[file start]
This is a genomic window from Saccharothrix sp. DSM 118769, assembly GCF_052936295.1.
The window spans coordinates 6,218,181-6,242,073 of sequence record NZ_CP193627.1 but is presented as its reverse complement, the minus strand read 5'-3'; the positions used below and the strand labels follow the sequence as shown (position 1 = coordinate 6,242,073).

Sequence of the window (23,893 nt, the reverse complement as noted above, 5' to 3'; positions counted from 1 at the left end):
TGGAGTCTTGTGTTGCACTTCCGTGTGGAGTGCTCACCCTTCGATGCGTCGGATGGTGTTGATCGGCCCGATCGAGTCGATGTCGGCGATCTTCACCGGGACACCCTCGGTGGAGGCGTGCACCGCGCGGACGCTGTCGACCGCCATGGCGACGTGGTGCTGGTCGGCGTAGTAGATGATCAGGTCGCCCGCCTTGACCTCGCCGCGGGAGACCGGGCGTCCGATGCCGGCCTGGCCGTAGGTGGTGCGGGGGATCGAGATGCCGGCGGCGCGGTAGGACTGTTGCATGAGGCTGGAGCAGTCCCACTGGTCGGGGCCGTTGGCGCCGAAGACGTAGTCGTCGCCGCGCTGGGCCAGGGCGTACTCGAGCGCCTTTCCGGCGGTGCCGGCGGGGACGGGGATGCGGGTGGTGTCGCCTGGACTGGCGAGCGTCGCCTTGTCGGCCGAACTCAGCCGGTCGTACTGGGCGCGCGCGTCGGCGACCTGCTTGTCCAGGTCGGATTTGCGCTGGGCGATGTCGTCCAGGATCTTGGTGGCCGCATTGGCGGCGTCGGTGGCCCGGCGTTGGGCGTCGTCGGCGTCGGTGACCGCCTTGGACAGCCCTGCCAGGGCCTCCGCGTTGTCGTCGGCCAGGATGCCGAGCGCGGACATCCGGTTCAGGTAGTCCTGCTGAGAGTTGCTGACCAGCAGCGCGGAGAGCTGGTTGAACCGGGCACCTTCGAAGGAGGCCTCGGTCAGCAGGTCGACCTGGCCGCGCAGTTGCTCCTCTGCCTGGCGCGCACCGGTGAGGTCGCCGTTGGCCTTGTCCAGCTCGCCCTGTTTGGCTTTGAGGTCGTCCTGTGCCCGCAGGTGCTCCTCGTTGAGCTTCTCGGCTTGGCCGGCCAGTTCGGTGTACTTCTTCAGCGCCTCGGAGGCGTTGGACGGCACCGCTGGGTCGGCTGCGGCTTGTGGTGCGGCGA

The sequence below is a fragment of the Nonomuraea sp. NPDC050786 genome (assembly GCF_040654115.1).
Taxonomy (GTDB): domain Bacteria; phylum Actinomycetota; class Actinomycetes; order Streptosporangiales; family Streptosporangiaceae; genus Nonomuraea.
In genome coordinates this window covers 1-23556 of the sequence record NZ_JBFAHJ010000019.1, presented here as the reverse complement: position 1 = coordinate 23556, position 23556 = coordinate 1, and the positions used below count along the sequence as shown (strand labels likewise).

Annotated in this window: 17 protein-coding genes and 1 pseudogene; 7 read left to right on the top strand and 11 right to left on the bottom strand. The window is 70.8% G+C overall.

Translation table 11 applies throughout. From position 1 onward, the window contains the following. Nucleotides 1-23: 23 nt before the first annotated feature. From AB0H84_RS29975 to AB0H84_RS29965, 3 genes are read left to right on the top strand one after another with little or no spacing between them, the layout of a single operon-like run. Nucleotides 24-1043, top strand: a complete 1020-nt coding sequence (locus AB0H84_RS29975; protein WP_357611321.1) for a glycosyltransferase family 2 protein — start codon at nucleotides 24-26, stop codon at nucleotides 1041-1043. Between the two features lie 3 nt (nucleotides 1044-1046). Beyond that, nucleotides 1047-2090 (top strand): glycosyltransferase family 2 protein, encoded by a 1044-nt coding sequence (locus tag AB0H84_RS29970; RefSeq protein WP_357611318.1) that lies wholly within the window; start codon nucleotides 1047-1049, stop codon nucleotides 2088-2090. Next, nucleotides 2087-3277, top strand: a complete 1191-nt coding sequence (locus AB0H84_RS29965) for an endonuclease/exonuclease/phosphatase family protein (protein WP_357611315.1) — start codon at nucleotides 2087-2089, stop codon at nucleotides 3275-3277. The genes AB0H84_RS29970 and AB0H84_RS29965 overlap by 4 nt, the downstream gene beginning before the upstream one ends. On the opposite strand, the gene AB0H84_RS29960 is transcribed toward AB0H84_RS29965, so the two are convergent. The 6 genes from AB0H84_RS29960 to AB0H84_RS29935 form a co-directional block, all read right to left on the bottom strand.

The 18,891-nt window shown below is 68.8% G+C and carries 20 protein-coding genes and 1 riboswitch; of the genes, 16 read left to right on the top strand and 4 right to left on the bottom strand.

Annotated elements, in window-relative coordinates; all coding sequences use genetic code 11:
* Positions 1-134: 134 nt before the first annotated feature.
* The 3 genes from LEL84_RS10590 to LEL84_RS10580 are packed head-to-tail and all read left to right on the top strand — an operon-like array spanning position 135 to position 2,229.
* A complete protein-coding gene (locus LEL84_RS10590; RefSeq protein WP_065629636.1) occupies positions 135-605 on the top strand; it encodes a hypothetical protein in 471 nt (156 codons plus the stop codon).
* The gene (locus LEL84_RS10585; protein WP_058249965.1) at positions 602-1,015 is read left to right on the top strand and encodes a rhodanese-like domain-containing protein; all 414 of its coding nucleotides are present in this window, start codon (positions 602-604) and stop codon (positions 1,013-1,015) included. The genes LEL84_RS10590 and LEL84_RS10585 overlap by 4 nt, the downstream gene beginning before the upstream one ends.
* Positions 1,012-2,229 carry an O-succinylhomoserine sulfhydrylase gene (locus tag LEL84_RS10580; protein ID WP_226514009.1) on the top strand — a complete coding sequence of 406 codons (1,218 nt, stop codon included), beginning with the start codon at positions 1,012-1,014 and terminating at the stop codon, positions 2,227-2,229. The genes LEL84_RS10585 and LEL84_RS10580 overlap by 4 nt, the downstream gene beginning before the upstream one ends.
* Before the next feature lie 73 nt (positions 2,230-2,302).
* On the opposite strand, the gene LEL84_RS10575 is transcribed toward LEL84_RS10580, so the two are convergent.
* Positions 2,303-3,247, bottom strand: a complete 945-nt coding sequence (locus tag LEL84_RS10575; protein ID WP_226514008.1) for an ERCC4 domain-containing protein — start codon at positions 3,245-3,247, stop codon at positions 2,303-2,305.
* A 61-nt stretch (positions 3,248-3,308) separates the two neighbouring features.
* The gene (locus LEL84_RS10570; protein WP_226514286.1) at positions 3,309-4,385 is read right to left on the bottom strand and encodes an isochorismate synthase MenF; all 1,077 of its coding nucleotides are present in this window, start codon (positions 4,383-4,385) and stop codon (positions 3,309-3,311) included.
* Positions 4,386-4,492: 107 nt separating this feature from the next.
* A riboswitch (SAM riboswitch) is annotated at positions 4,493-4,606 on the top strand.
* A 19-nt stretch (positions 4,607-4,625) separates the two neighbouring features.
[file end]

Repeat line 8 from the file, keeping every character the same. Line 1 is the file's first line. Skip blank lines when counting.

Annotated in this window: 17 protein-coding genes and 1 pseudogene; 7 read left to right on the top strand and 11 right to left on the bottom strand. The window is 70.8% G+C overall.